Newfoundland and Labrador is planning to finish the next fiscal year with a record surplus, the government said as it unveiled a range of tax cuts in a pre-election budget on Thursday.


Finance Minister Tom Marshall said surging revenues have let the government cut tax rates in Newfoundland and Labrador. ((CBC))

Finance Minister Tom Marshall, who delivered the budget speech, projected a surplus of $261 million.

It will be the province's third year in a row in the black. The government also announced it finished the2006-2007 fiscal year with a $76-million surplus.

Fuelled by the offshore oil industry, Newfoundland and Labrador will be parlaying its fiscal turnaround into a series of broad-based tax cuts, including to personal income taxes, Marshall said.

"It is clear that cutting taxes creates economic growth," he told the house of assembly.

"Our government is transforming Newfoundland and Labrador from the province with the highest personal income tax rates in Atlantic Canada to the province with the lowest personal income tax rates in Atlantic Canada."

Personal income tax brackets will drop effective July 1, with the lowest bracket dropping to 8.7 per cent from 10.57 per cent.

The highest bracket will drop to 16.5 per cent from 18.02 per cent.

Other tax measures include:

  • Eliminating the personal income surtax, applied largely to middle- and high-income earners, effective July 1.
  • Indexing of the personal income tax system to inflation to protect taxpayers from "bracket creep" that happens when workers gradually move into higher brackets. That change is also effective July 1.
  • Raising the threshold for corporate income tax to $400,000from $300,000, effective for 2007.
  • Cutting the retail sales tax on used motor vehicles to 14 per cent from 15 per cent, effective midnight Thursday.

Marshall said that while Newfoundland and Labrador has had high personal taxes compared to other jurisdictions, its business taxes are reasonable. However, he said the province's image needs fixing.

"We're trying to attract people with skills to come here, and that perception of high taxes means that a lot of them don't come here," Marshall told reporters during a pre-budget news conference.

"This is something we have to do to be competitive."

Moves come as election campaign looms

With a general election scheduled for Oct. 9, the budget also includes some crowd-pleasing moves. For instance, the government is raising the minimum wage by $1 to $8 per hour, to be phased in by April 2008.

As well, the government will provide free textbooks for core subjects from kindergarten to Grade 12. The move, Marshall said, is part of an existing poverty reduction strategy. In a similar vein, the government is adding more public housing.

Post-secondary students will also be getting a break, with the reinstatement of needs-based grants— of up to $70 per week— and a continuation of a freeze on tuition fees at Memorial University and the College of the North Atlantic.

About 170 fees have been dropped or eliminated, Marshall said.

Dependent on non-renewable resources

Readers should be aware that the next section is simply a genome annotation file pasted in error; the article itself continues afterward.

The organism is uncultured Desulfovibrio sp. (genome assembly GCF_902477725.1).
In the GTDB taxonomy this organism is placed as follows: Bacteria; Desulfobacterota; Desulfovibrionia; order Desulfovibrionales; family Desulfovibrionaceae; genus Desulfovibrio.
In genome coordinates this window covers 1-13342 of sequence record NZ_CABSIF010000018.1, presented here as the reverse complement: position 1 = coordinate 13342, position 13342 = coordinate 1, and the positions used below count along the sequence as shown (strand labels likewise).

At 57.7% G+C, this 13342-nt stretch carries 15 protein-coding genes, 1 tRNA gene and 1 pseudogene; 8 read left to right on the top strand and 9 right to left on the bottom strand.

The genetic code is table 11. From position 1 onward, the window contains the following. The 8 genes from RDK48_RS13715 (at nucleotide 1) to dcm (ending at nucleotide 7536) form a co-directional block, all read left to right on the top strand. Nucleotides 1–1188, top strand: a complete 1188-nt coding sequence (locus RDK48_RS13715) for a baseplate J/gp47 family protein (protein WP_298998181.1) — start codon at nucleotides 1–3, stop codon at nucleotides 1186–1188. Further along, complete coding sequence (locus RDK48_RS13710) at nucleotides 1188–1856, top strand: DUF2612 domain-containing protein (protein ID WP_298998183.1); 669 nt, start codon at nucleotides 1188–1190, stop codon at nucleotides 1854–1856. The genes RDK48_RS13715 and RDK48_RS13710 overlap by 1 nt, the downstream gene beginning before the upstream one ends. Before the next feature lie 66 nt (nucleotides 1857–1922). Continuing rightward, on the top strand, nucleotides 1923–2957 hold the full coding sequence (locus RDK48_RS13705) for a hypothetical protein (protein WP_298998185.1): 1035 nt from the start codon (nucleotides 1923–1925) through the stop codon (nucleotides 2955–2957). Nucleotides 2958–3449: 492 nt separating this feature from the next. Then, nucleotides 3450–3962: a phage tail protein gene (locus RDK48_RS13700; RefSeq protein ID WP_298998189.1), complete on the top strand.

Meanwhile, Marshall was frank about the province's current dependent on non-renewable resources.


Hibernia and two other fields now in production are bringing more than $1 billion more year to the provincial treasury. ((CBC))

About $1.7 billion is forecast to comefrom thosesources, with the offshore oil industry alone turning over $1 billion in royalties and business revenues. The mining industry is expected to generate $227 million in royalties.

"We know that these resources aren't going to last forever and we therefore have to take advantage of the resources we have now to plan for the day when they won't be there any more," Marshall told reporters.

But Ted Howell, the president of the Newfoundland Ocean Industries Association, said the offshore oil industry needs tobe extended beyond the three fields now in production.

"Those resources are being depleted so we need to generate additional exploration so we can develop additional oilfields offshore," Howell said.

"Then and only then will this revenue be sustainable for the long term so we can get our fiscal house in order."

Keep eye on debt: Marshall

Although the government will be paying down its net debt by about $66 million— and reducing its debt servicing costs by $51 million— Marshall warned that the province's long-term problems remain worrisome.

"We have put our fiscal house in order… but we [cannot] lose sight of one fact— that we still carry a very significant debt," Marshall told reporters.

At about $23,000 for every resident, Newfoundland and Labrador's per capita debt is more than double the Canadian figure.

The budget speech comes just two days after a throne speech used the phrase "masters of our own house," the same slogan that was a rallying cry duringthe Quiet Revolution in Quebec.

Premier Danny Williams said his government is seeking self-reliance in its affairs, even though he is battling Prime Minister Stephen Harper over a new equalization formula that Williams says will sap the province's oil-based strength.

Williams has also come under fire over an impasse that has stalled development of the Hebron oil field, which local businesses say has kneecapped the economic growth that the province has been enjoying. Williams had demanded a better benefits regime for the field than the three already in production southeast of Newfoundland.

Marshall reiterated the throne speech's themes while bringing down his budget, with no apologies for what a Hebron delay might mean.

"We should not be afraid to take a strong stand," he said.